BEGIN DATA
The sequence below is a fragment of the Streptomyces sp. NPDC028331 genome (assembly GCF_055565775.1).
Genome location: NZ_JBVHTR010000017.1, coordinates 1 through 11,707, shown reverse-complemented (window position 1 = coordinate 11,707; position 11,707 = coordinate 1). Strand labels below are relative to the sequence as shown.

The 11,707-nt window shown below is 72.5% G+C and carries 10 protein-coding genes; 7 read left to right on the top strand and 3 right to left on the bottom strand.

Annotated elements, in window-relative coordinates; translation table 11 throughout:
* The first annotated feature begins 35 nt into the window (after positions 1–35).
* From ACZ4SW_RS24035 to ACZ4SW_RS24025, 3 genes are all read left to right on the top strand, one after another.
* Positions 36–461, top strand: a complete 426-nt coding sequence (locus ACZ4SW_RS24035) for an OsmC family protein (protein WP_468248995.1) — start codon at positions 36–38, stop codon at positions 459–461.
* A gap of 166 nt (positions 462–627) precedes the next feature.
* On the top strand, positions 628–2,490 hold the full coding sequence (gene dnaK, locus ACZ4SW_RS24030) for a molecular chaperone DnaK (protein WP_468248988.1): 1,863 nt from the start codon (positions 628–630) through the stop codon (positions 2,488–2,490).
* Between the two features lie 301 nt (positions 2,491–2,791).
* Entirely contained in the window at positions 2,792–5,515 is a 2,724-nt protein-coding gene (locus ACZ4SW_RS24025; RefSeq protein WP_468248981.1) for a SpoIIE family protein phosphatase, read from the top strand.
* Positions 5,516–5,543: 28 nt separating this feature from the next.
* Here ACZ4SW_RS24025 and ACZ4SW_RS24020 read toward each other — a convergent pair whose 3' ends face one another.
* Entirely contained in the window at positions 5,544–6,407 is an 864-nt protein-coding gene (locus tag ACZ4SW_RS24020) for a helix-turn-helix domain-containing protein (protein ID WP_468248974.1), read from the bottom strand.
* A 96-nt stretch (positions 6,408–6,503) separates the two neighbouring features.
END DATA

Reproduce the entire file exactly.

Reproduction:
The sequence below is a fragment of the Streptomyces sp. NPDC028331 genome (assembly GCF_055565775.1).
Genome location: NZ_JBVHTR010000017.1, coordinates 1 through 11,707, shown reverse-complemented (window position 1 = coordinate 11,707; position 11,707 = coordinate 1). Strand labels below are relative to the sequence as shown.

The 11,707-nt window shown below is 72.5% G+C and carries 10 protein-coding genes; 7 read left to right on the top strand and 3 right to left on the bottom strand.

Annotated elements, in window-relative coordinates; translation table 11 throughout:
* The first annotated feature begins 35 nt into the window (after positions 1–35).
* From ACZ4SW_RS24035 to ACZ4SW_RS24025, 3 genes are all read left to right on the top strand, one after another.
* Positions 36–461, top strand: a complete 426-nt coding sequence (locus ACZ4SW_RS24035) for an OsmC family protein (protein WP_468248995.1) — start codon at positions 36–38, stop codon at positions 459–461.
* A gap of 166 nt (positions 462–627) precedes the next feature.
* On the top strand, positions 628–2,490 hold the full coding sequence (gene dnaK, locus ACZ4SW_RS24030) for a molecular chaperone DnaK (protein WP_468248988.1): 1,863 nt from the start codon (positions 628–630) through the stop codon (positions 2,488–2,490).
* Between the two features lie 301 nt (positions 2,491–2,791).
* Entirely contained in the window at positions 2,792–5,515 is a 2,724-nt protein-coding gene (locus ACZ4SW_RS24025; RefSeq protein WP_468248981.1) for a SpoIIE family protein phosphatase, read from the top strand.
* Positions 5,516–5,543: 28 nt separating this feature from the next.
* Here ACZ4SW_RS24025 and ACZ4SW_RS24020 read toward each other — a convergent pair whose 3' ends face one another.
* Entirely contained in the window at positions 5,544–6,407 is an 864-nt protein-coding gene (locus tag ACZ4SW_RS24020) for a helix-turn-helix domain-containing protein (protein ID WP_468248974.1), read from the bottom strand.
* A 96-nt stretch (positions 6,408–6,503) separates the two neighbouring features.